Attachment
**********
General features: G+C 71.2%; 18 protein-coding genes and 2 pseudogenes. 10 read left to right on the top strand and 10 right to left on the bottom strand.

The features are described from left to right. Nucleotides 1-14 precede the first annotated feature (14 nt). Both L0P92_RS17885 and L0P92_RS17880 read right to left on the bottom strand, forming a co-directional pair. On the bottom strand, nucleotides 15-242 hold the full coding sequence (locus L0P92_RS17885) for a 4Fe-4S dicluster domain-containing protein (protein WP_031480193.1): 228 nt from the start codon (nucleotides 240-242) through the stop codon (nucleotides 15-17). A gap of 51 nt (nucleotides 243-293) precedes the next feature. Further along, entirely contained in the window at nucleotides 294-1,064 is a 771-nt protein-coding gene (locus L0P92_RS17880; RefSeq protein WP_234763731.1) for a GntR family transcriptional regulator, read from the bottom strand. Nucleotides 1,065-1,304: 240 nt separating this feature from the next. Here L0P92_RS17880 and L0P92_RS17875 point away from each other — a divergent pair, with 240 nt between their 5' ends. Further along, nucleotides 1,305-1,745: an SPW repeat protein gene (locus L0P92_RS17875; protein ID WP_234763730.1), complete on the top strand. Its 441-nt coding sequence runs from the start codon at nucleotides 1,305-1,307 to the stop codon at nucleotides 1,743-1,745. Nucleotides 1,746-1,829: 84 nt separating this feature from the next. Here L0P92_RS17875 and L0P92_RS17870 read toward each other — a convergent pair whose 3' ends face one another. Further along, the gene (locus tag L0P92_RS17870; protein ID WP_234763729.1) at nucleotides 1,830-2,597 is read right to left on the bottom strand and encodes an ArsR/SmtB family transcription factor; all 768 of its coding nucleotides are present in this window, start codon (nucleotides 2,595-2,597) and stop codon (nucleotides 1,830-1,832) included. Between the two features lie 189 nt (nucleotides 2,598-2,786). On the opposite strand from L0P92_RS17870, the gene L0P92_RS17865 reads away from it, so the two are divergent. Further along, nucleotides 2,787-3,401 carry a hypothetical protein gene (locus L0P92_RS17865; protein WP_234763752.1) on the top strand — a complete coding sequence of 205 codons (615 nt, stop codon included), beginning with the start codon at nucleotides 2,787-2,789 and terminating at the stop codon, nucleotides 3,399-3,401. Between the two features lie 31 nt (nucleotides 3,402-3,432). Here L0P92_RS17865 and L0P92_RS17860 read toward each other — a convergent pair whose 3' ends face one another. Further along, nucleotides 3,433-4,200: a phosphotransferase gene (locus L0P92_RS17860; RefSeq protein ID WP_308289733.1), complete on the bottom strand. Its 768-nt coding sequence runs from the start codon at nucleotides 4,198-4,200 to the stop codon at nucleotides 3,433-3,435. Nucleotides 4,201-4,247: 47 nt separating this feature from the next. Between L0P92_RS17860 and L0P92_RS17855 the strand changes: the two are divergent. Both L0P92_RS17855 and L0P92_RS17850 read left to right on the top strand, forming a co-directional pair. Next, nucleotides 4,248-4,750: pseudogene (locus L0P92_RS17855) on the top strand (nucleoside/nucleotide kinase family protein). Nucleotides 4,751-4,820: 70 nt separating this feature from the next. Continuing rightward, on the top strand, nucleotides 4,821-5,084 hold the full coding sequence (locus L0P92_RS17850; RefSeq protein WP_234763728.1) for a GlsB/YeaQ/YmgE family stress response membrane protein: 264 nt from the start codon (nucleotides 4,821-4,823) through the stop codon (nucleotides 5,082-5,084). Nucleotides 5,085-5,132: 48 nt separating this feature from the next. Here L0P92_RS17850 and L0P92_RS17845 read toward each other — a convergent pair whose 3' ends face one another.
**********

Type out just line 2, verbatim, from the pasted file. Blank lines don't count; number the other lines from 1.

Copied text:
The features are described from left to right. Nucleotides 1-14 precede the first annotated feature (14 nt). Both L0P92_RS17885 and L0P92_RS17880 read right to left on the bottom strand, forming a co-directional pair. On the bottom strand, nucleotides 15-242 hold the full coding sequence (locus L0P92_RS17885) for a 4Fe-4S dicluster domain-containing protein (protein WP_031480193.1): 228 nt from the start codon (nucleotides 240-242) through the stop codon (nucleotides 15-17). A gap of 51 nt (nucleotides 243-293) precedes the next feature. Further along, entirely contained in the window at nucleotides 294-1,064 is a 771-nt protein-coding gene (locus L0P92_RS17880; RefSeq protein WP_234763731.1) for a GntR family transcriptional regulator, read from the bottom strand. Nucleotides 1,065-1,304: 240 nt separating this feature from the next. Here L0P92_RS17880 and L0P92_RS17875 point away from each other — a divergent pair, with 240 nt between their 5' ends. Further along, nucleotides 1,305-1,745: an SPW repeat protein gene (locus L0P92_RS17875; protein ID WP_234763730.1), complete on the top strand. Its 441-nt coding sequence runs from the start codon at nucleotides 1,305-1,307 to the stop codon at nucleotides 1,743-1,745. Nucleotides 1,746-1,829: 84 nt separating this feature from the next. Here L0P92_RS17875 and L0P92_RS17870 read toward each other — a convergent pair whose 3' ends face one another. Further along, the gene (locus tag L0P92_RS17870; protein ID WP_234763729.1) at nucleotides 1,830-2,597 is read right to left on the bottom strand and encodes an ArsR/SmtB family transcription factor; all 768 of its coding nucleotides are present in this window, start codon (nucleotides 2,595-2,597) and stop codon (nucleotides 1,830-1,832) included. Between the two features lie 189 nt (nucleotides 2,598-2,786). On the opposite strand from L0P92_RS17870, the gene L0P92_RS17865 reads away from it, so the two are divergent. Further along, nucleotides 2,787-3,401 carry a hypothetical protein gene (locus L0P92_RS17865; protein WP_234763752.1) on the top strand — a complete coding sequence of 205 codons (615 nt, stop codon included), beginning with the start codon at nucleotides 2,787-2,789 and terminating at the stop codon, nucleotides 3,399-3,401. Between the two features lie 31 nt (nucleotides 3,402-3,432). Here L0P92_RS17865 and L0P92_RS17860 read toward each other — a convergent pair whose 3' ends face one another. Further along, nucleotides 3,433-4,200: a phosphotransferase gene (locus L0P92_RS17860; RefSeq protein ID WP_308289733.1), complete on the bottom strand. Its 768-nt coding sequence runs from the start codon at nucleotides 4,198-4,200 to the stop codon at nucleotides 3,433-3,435. Nucleotides 4,201-4,247: 47 nt separating this feature from the next. Between L0P92_RS17860 and L0P92_RS17855 the strand changes: the two are divergent. Both L0P92_RS17855 and L0P92_RS17850 read left to right on the top strand, forming a co-directional pair. Next, nucleotides 4,248-4,750: pseudogene (locus L0P92_RS17855) on the top strand (nucleoside/nucleotide kinase family protein). Nucleotides 4,751-4,820: 70 nt separating this feature from the next. Continuing rightward, on the top strand, nucleotides 4,821-5,084 hold the full coding sequence (locus L0P92_RS17850; RefSeq protein WP_234763728.1) for a GlsB/YeaQ/YmgE family stress response membrane protein: 264 nt from the start codon (nucleotides 4,821-4,823) through the stop codon (nucleotides 5,082-5,084). Nucleotides 5,085-5,132: 48 nt separating this feature from the next. Here L0P92_RS17850 and L0P92_RS17845 read toward each other — a convergent pair whose 3' ends face one another.